Among other cases, Connecticut last year joined nearly every other state in reaching a $573 million settlement with consulting firm McKinsey & Co., resolving their investigations of the firm’s alleged support of efforts to boost opioid sales of pharmaceutical companies, including Purdue. Connecticut is receiving about $7.5 million from that agreement.

“We had the settlement with McKinsey. I’m working on Purdue Pharma and the Sacklers,” Tong said in the Alcohol and Drug Policy Council meeting. “There are still more investigations to come, more prosecutions and litigation to come. We expect more money to flow to treatment, prevention and addiction science. What we do here will help chart a course for all of that.”

Amid the widespread commitment to using settlement funds to abate the opioid crisis, many people believe those settlements do not fully hold accountable pharmaceutical companies such as Purdue.

As part of a settlement with the Department of Justice, Purdue as a company pleaded guilty in November 2020 to three criminal charges of conspiring to defraud the government and violating anti-kickback law. No individuals, however, were charged in connection with that plea.

At the same time, the Sacklers involved with Purdue agreed to a $225 million settlement with the Justice Department to resolve allegations of marketing and financial misconduct at Purdue. The Sacklers did not admit to any wrongdoing as part of that deal, and they have denied the allegations in lawsuits such as Connecticut’s that they were involved in malfeasance at Purdue.

Neither the settlement with the Justice Department nor the one that Purdue has proposed for settling the pending lawsuits would prohibit possible criminal prosecution of the Sacklers.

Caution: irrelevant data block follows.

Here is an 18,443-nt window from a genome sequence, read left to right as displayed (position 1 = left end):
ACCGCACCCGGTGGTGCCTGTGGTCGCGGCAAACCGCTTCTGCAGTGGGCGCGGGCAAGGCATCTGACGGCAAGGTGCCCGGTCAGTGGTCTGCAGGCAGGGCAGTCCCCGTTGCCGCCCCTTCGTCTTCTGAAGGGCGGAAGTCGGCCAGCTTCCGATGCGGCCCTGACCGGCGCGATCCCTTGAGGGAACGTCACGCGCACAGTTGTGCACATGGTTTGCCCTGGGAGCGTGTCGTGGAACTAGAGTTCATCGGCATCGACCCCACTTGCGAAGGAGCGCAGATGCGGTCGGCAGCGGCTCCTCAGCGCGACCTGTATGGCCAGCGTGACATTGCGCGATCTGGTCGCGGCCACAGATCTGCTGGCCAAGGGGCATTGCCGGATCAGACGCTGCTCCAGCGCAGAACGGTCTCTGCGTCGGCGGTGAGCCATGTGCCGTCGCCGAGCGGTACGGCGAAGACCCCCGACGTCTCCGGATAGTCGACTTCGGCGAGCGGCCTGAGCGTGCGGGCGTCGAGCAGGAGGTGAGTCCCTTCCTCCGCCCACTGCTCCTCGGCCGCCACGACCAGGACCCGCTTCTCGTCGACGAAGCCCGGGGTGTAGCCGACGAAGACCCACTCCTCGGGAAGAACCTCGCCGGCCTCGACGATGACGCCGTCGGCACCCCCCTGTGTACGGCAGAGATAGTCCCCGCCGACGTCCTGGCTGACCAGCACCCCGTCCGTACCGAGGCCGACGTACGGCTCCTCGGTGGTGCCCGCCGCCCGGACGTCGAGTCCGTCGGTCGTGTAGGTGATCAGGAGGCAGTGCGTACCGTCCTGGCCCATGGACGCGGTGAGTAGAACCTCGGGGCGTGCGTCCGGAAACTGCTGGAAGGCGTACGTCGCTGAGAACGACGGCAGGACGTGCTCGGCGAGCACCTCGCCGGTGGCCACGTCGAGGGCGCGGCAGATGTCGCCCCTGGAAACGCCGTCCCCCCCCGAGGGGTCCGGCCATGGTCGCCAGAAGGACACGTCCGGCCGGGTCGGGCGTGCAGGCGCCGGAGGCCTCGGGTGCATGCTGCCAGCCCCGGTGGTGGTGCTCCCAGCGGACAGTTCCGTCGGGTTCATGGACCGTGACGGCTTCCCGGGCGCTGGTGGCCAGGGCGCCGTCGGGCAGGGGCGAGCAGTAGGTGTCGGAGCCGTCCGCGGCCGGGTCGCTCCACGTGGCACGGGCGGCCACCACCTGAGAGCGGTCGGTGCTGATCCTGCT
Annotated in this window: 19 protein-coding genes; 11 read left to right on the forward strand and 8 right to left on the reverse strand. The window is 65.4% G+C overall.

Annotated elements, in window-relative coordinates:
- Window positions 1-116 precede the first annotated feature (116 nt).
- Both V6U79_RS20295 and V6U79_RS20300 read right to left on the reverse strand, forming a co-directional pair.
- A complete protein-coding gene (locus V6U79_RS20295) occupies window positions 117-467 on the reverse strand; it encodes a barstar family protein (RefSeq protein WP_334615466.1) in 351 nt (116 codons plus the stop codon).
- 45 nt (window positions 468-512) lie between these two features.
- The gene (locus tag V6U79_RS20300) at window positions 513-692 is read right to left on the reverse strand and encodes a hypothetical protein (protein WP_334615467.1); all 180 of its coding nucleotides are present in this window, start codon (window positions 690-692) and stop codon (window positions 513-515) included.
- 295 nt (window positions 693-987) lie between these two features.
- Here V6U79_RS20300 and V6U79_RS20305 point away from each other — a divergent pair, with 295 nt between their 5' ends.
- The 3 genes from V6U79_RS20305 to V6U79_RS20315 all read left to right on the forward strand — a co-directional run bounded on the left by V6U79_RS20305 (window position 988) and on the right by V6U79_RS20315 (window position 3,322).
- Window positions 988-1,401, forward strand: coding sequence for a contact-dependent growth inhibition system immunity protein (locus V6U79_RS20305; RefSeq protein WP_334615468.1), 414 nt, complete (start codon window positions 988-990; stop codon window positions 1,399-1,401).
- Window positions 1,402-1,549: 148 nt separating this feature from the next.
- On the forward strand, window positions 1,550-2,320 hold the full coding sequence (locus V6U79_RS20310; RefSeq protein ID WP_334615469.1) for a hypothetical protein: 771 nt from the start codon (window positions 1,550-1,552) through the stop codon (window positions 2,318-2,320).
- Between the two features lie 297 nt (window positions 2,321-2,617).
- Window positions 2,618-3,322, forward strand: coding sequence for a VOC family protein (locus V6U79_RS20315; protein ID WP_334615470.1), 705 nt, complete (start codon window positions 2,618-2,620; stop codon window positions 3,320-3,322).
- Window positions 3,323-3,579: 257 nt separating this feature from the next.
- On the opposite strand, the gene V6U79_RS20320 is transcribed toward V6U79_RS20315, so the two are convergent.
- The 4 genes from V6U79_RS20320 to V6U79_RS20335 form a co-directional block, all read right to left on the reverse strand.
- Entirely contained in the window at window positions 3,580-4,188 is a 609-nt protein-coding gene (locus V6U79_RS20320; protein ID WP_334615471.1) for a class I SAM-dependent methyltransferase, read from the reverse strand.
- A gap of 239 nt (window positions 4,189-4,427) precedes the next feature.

Last week, Democratic Sens. Richard Blumenthal, Edward Markey, Ron Wyden, Maggie Hassan, Elizabeth Warren, Tammy Baldwin and Joe Manchin sent a letter to US Attorney General Merrick Garland, calling on the Justice Department to investigate whether Sackler members engaged in criminal conduct in connection with Purdue’s admitted criminal wrongdoing. The senators also asked the department to investigate whether any of the Sacklers’ subsequent conduct warrants criminal investigation.

“This settlement and plea are little solace for the millions who lost their lives and livelihoods at the hands of Purdue and the individuals at its helm — the Sackler family,” the senators wrote to Garland. “While the department also reached a civil settlement with certain individual members of the Sackler family for their roles in causing this crisis, real justice in this case means holding individual lawbreakers criminally accountable.”

Messages left this for representatives of the Sacklers and the Department of Justice asking for their response to the letter were not returned.

pschott@stamfordadvocate.com; twitter: @paulschott